You may already be familiar with what an evidentiary witness is: that’s the person who heard or saw the events in contest. They testify about it after being sworn in on the witness stand. They contribute to whether or not the fact-finder — either a judge or a jury — renders an acquittal. You may also have heard about expert witnesses. These are people who are highly esteemed in their field and a judge has agreed that they can testify in a different manner as to how scientific, etc., things work in relation to facts in the case. Often, different rules apply to such testimony.
But there’s another kind of witness that might be very useful to your case: the character witness. Believe it or not, that witness wasn’t at the scene of the crime! What is their area of expertise? You! In certain circumstances and with certain crimes, your reliability, reputation and indeed, character is at issue. Sometimes, either you have made your ability to tell the truth part of the case or a hostile witness has questioned it. There are crimes where honesty is at the heart of the matter; they are called “crimes of moral turpitude”. These can include theft, forgery, fraud and perjury.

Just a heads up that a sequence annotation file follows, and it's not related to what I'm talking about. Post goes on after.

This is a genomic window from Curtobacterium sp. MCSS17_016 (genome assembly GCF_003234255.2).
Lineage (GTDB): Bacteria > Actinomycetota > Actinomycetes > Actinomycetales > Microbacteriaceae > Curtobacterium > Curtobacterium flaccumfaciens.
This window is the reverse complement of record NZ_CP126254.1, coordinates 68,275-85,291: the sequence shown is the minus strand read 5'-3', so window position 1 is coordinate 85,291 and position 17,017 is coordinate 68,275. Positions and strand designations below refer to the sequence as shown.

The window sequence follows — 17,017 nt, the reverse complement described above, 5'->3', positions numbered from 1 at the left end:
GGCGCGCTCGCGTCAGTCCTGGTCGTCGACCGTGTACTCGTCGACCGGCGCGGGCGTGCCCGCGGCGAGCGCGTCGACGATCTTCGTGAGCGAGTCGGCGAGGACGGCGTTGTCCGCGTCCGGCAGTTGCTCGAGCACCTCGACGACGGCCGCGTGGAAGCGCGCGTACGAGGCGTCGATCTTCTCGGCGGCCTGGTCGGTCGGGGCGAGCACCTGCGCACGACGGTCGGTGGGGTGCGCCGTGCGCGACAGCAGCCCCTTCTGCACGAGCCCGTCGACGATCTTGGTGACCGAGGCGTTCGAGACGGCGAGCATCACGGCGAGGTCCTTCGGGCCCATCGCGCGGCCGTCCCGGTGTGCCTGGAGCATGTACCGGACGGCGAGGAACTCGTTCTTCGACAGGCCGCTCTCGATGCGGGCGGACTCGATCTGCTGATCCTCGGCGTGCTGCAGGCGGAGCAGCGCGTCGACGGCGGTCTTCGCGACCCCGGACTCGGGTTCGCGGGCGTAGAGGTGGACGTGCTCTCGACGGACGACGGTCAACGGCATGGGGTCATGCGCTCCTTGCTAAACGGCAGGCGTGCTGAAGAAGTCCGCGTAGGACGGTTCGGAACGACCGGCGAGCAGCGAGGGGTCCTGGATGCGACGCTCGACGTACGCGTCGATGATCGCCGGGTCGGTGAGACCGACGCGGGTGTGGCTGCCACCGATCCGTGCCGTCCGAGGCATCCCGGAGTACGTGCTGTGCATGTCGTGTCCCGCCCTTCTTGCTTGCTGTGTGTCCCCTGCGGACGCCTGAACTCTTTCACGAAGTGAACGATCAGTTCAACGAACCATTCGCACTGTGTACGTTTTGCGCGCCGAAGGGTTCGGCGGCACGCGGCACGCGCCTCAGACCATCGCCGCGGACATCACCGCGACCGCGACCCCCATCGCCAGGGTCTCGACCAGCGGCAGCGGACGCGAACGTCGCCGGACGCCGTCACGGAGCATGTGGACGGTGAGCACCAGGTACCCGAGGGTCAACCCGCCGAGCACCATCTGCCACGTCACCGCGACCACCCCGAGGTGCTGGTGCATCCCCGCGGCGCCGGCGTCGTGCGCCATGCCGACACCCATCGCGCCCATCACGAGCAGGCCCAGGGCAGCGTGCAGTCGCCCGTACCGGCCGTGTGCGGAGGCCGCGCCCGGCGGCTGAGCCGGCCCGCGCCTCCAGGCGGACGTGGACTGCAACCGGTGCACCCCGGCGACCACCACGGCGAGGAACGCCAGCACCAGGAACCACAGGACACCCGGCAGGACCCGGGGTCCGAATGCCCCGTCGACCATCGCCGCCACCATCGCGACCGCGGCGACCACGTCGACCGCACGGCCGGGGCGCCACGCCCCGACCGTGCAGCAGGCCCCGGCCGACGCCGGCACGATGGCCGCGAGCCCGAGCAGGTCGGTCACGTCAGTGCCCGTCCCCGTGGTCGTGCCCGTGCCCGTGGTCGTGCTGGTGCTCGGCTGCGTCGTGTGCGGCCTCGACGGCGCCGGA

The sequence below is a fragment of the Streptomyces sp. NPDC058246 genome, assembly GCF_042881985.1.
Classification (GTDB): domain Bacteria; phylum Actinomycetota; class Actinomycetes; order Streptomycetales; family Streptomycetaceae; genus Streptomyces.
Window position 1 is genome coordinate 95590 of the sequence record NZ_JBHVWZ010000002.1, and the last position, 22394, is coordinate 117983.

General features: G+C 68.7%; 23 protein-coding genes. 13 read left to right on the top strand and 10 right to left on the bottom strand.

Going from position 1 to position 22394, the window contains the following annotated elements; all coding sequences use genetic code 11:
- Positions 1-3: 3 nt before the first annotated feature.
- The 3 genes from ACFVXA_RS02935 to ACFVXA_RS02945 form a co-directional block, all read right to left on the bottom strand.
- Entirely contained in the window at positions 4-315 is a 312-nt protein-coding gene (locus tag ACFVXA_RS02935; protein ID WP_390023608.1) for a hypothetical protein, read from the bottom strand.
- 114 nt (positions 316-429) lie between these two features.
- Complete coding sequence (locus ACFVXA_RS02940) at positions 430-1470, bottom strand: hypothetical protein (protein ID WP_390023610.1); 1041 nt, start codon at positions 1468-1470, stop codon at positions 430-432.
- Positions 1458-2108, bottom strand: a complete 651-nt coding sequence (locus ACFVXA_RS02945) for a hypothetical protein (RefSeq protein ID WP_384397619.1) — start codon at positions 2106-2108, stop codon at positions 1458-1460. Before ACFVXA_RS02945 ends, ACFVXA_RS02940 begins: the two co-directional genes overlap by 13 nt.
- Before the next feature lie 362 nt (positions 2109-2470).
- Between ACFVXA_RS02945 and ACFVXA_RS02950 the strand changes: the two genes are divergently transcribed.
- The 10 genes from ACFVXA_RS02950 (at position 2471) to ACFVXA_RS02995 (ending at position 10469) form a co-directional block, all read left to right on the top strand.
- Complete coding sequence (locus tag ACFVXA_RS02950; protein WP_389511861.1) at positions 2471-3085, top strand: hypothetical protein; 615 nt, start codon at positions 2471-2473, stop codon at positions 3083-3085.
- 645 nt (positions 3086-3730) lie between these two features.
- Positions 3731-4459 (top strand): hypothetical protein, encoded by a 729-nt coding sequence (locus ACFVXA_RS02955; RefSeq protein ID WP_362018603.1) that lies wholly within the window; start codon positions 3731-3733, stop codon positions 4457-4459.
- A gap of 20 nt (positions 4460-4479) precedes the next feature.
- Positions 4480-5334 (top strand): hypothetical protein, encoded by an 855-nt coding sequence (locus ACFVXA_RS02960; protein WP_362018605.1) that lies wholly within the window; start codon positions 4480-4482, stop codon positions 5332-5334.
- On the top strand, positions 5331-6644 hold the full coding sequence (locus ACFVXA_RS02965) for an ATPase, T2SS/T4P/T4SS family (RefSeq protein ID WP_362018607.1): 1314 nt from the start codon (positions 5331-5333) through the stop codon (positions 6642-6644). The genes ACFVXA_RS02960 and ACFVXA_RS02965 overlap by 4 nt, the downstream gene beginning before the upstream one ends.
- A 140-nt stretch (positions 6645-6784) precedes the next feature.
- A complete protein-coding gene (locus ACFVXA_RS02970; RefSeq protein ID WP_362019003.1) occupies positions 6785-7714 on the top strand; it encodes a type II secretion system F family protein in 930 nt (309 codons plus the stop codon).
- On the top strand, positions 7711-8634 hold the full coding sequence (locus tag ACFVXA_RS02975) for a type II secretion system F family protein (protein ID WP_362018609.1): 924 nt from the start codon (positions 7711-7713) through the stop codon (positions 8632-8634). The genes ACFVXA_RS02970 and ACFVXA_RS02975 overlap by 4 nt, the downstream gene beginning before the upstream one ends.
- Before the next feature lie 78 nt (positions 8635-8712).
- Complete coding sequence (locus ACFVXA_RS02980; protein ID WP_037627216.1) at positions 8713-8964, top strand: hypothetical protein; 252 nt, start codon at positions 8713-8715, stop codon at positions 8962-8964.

It takes a very experienced attorney to know if you need to bring in character witnesses and if so, how many. You’ll want to be your case to be convincing, not verge into overkill. There isn’t an exact number; factors such as how much your integrity is in question, the relative strength or weakness of other factors in your case and the complexity of the matter at hand will all be part of the equation.
So, who should be your character witness? Most importantly, that person should be someone who knows you and knows you well. They should have an unblemished record themselves. If they are well known, well respected in the community, so much the better. Teachers, preachers, doctors and civic leaders tend to be very helpful as character witnesses. When it comes to selecting and preparing your character witnesses, contact us.
DISCLAIMER: The information contained in this article does not constitute an attorney-client relationship. Please contact attorney Kirk Anderson for an initial consultation.